ALH84001, a controversial meteorite that was found by a team of meteorite hunters from the ANSMET (Antarctic Search for Meteorites) program, in December 1984. It weighted almost 5 pounds, and was shaped like a large potato, approximately 6 x 4 x 3 inches.

The rock was originally formed from molten lava, possibly from an ancient martian volcano. Its planetary origin was determined from trace gases found inside it, which match Mars' atmosphere perfectly. It must have left Mars from the explosion of a meteor impact, as no volcanic eruption could be violent enough to throw it away fast enough for it to leave Mars' gravitational field. (Mars' escape velocity is no less than 5,000 kilometers (11,000 miles) per second.) It spent the next 16 million years floating through space, before succumbing to Earth's gravitational pull approximately 13,000 years ago.

The reason for the controversy around ALH84001 is the claims that it contains evidence of biological life. The first theories arose in 1996, when small globules of carbonate minerals were found, and these must have been formed by liquid water. Futhermore, the mineral deposits have been shown to be much older than than life on Earth, perhaps as old as 3,6 billion years old. Additionally, Doctor David McKay and his colleagues discovered ropy tubular structures in the mineral globules, which they interpreted as possible fossil bacteria. However, it has later been discovered that these bacteria could have infiltrated the rock while it was in Antarctica.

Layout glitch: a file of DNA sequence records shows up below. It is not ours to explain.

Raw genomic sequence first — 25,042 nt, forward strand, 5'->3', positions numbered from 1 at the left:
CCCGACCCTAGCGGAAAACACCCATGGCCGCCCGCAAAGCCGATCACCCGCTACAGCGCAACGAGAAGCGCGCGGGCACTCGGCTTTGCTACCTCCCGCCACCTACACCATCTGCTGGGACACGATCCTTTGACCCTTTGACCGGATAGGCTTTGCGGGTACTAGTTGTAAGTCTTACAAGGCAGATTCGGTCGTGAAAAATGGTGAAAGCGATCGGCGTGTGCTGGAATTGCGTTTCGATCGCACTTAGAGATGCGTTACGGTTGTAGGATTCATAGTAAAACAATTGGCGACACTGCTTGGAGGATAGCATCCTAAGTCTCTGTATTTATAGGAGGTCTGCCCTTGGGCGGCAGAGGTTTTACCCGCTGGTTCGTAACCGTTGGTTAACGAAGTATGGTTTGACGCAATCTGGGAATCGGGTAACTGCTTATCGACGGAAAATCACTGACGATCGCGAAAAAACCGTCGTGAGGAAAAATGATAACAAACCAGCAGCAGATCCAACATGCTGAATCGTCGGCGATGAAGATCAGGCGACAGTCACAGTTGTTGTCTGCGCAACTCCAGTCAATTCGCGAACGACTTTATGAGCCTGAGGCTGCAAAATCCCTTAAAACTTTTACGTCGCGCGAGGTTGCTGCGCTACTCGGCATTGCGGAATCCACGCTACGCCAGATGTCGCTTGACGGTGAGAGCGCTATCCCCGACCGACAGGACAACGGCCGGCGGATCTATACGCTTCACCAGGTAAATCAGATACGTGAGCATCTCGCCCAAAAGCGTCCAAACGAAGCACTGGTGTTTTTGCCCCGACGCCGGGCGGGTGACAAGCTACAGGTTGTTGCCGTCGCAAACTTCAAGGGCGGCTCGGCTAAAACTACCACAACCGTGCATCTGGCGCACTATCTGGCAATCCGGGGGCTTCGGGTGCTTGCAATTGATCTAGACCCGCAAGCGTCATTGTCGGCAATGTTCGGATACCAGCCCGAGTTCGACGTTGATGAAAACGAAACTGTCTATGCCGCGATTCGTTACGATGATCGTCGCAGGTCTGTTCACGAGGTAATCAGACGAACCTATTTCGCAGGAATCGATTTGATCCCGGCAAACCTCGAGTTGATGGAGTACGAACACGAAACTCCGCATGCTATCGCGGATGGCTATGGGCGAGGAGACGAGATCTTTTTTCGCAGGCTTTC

Recently, however, renewed evidence of ancient life on Mars were presented. NASA researchers found that the magnetite crystals embedded in the meteorite are arranged in long chains, which they claim could only have been formed by once-living organisms. Otherwise the magnetic "chain" would have collapsed into an iron clump. Their results are reported in the February 27 Proceedings of the National Academy of Sciences.

The full text of their research paper can be found online:

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